In Mauritius, street food is like a religion. Sellers, found at nearly every street corner, are always happy to introduce locals and visitors to Mauritian specialties. Street food remains a must for those who wish to discover the island’s very unique culinary heritage.


A multicultural heritage

Port-Louis, the capital city of Mauritius, is the must-see destination for street food. However, it only takes a short walk through the streets of any village, no matter how big or small, to realise that taking a stroll is the best way to discover the typical dishes of the island. Here’s a selection of some street food dishes that you absolutely need to try during your stay in Mauritius.

  • Dholl puris are fine salted patties made from yellow split peas. They are a typical Mauritian dish. Indeed, while the other local specialties come from culture mixing, the dholl puri is a 100% Mauritian creation! You can find them with street vendors or in certain snack bars.
  • The ‘gato pima’, or chili cake, is an appetizer that is an integral part of Mauritian culture. This typical dish can be eaten at any time, whether as an aperitif or for Mauritians eat it with bread with butter and also sometimes cheddar cheese, as a snack. It can also be served with a ‘rougaille’ sauce. The ‘gato pima’ is offered by street sellers of ‘gato dilwil’, found on every street corner, alongside the ‘gato brinzel’, ‘baja’, ‘gato arouille’, samoussa…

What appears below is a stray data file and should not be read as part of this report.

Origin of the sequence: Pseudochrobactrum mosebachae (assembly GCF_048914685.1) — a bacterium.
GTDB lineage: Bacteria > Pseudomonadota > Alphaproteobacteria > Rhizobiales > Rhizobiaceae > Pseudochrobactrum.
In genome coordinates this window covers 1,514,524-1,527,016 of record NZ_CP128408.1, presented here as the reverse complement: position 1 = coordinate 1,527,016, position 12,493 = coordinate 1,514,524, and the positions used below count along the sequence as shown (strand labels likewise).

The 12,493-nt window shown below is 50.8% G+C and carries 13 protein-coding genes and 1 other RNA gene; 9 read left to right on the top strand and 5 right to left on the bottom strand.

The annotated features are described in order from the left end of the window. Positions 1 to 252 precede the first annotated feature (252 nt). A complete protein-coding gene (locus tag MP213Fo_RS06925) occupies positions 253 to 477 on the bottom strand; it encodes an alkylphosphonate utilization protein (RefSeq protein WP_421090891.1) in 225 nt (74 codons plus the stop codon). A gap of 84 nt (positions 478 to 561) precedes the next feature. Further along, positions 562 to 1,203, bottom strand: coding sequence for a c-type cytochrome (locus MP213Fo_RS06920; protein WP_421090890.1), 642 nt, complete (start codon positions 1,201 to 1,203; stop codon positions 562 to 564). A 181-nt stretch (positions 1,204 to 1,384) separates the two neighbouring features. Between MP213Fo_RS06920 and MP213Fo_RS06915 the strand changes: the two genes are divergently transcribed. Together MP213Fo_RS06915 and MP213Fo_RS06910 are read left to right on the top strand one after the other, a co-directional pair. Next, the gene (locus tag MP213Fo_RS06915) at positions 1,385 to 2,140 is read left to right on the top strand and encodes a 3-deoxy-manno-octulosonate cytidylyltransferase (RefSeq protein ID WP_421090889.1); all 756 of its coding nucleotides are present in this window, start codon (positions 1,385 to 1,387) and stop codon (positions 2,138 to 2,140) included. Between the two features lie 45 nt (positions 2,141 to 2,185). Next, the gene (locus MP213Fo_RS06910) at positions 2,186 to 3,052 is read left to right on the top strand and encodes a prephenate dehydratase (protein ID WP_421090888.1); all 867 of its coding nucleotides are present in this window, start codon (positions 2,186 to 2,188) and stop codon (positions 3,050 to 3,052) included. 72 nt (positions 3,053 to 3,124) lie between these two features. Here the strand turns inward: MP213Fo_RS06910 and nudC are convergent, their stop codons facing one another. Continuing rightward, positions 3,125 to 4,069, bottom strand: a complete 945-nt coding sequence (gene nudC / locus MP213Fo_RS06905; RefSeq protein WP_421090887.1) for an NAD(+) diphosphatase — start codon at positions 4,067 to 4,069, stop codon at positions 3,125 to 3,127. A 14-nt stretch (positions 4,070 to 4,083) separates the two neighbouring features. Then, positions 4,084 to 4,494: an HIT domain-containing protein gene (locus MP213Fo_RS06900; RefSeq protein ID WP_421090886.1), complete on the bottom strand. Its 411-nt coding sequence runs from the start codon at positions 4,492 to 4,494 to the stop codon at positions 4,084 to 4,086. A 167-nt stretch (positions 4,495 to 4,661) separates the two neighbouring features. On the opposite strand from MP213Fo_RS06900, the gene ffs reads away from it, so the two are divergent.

• The dumplings marketed in Mauritian streets are typical of the country. The best-selling ones are fish dumplings. But you’ll also find meatballs, ‘chouchou’ dumplings and ‘saw mai’;
  • ‘Mervey’ is also a staple of the Mauritian street food. It is a large and crispy flour-based patty, slightly inflated and eaten with a tasty coriander chutney. However, this 100% local snack is unfortunately becoming increasingly rare.

Street food has something to offer to each and every one. And, vegetarians and vegans are particularly spoiled with a wide variety to suit all types of diets.

Apart from the incomparable taste of local culinary specialties, the appeal of Mauritian street food also comes from the quick and precise gestures of the vendors, who know how to attract the attention of customers.

This culinary wealth originates from the history of the island, which has experienced several waves of immigration. Mauritius is a true crossroads of cultures and civilisations, and the typical dishes of various communities are represented, as well as the local specialties issued from this rich and diverse identity.


What about the drinks?

Drinks also play a prominent role in Mauritian street food. They are numerous, but the most typical are the ‘alouda’ and the ‘glason rapé’ (literally, grated ice cube). Alouda is a milk-based, sweetened drink with an almond or vanilla flavour and containing small black seeds and agar-agar. It is served cold with crushed ice.

The ‘glason rapé’, on the other hand, is a sorbet made from crushed ice and syrup. It requires a rather special preparation. First, the ice cube must be frozen for 24 hours and then kept in a cooler. When a customer orders a ‘glason rapé’, the ice cube is grated by hand and drenched with syrup. The Mahébourg bus station is one of the best places to enjoy ‘glason rapé’, a loved local dessert which is also, unfortunately, becoming more and more rare.